Since the beginning, almost
thirty years ago, I have been wondering about the
kinds of people the graduates of Sudbury Valley School
(SVS) would turn out to be. More to the point, I
wondered what kinds of people I wanted them to be -- a
very personal judgment, to be sure, but something
anyone interested in education places first among
their considerations. Put another way, the
question has to do with "outcomes", a very
popular word these days: What outcomes do we
look for, do we expect, do we want, and do we get in
our schools in general, and in SVS in particular?
Every spring, as thesis
defense season draws near, this question takes on a
renewed urgency in my mind. I watch generation
after generation of young people struggling to decide
whether or not to go through the graduation procedure
this year, trying to figure out what it all means,
working their way through it, and then ultimately
making their way into the world. Every spring,
as our alumni news gets distributed to all our former
students, I think again of the lives they have been
leading after their years at SVS, and of the kinds of
adults they have become. And I ask myself, over
and over, "Is Sudbury Valley School doing a good
job, as an educational institution, in preparing young
people to go out into the world and lead successful
lives?" This essay is an attempt to give an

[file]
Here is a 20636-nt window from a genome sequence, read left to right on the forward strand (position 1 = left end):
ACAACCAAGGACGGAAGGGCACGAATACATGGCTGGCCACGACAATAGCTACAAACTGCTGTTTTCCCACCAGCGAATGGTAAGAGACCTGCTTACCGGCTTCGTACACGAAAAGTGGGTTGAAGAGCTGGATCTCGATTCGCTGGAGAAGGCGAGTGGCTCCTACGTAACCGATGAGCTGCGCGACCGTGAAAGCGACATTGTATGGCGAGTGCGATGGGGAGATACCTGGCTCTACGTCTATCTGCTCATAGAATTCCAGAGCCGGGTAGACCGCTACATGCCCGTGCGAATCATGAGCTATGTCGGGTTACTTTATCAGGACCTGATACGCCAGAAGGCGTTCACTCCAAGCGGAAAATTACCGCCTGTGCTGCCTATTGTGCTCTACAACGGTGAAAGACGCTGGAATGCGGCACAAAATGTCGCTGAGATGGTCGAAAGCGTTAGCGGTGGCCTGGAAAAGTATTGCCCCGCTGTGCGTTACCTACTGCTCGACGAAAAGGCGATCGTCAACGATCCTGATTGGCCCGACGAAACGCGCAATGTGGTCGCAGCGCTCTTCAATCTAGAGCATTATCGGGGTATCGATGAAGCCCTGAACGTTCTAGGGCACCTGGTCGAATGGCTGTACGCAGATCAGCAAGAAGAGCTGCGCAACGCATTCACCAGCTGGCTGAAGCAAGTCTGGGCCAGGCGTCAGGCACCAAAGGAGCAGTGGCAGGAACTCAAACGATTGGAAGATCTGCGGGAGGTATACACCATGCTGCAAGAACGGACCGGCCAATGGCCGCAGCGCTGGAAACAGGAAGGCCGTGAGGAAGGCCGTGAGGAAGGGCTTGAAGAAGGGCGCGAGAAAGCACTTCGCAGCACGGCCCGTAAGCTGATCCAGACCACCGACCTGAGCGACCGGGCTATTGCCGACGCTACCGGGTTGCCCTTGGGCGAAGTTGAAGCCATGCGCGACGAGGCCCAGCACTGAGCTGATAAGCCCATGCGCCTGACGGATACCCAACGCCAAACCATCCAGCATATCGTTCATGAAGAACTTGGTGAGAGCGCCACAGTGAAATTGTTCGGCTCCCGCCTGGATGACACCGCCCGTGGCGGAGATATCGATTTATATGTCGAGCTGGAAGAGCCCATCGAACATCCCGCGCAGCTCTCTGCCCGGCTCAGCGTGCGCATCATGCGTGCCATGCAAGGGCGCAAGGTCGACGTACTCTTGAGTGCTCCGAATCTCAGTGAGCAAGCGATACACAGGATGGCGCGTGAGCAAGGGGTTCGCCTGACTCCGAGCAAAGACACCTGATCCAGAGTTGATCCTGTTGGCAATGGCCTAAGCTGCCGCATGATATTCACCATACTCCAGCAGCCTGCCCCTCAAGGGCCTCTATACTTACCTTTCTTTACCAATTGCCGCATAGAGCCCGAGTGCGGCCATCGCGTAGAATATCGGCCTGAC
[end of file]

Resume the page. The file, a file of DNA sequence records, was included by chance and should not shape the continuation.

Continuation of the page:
answer to this question, based on my very subjective
and personal observations and thoughts, accumulated
and refined and revised and reworked over the past
Let me start with an
extremely broad, qualitative statement, that provides
the setting for all that follows: What I have
come to realize with greater clarity each passing year
is that, by and large, SVS's graduates are fine human
beings, who are well equipped to experience life to
its fullest and cope with its uncertainties.
That's it, in a nutshell. I will try to explain
what I really mean by this statement, using a series
of attributes that describe for me the predominant
characteristics of our former students. These
attributes are closely inter-related to each other and
fundamentally not separable. They combine to
form a coherent whole, and are listed individually
only because of the limitations forced upon me by
language. The order in which I am presenting
these attributes has no significance whatsoever; they
are not hierarchical or given to prioritization, and
their order is essentially random.
Here, then, are some of the
salient characteristics of Sudbury Valley graduates
that have impressed themselves upon me:
They are decent people.
For a long time, I used to wonder why it was that I
liked virtually all of our graduates, and loved so
many of them. It's because they're decent human
beings. They are not mean, vindictive,
dissimulating, dishonest, violent, short- tempered,
ill-tempered, arrogant, intolerant, or disrespectful.
They are open, friendly, carefully trusting,
relatively easygoing, and honorable. They are
the kind of people you like to hang out with, to
converse with, to work with, to spend time with.
They are good friends.
They know the art of friendship, with their peers, and
with people of all ages. They are giving, as
well as taking. They are for the most part quite
generous, rarely greedy or grasping. They are
extremely loyal, through thick and thin. (I
never cease to be amazed at the way friendships formed
during student years at SVS survive the test of time,
despite the many intervening years and often huge
distances separating the people involved.) They
are supportive in times of distress, celebrative in
times of joy. They are friends in their hearts,
sharing deep feelings of mutual empathy and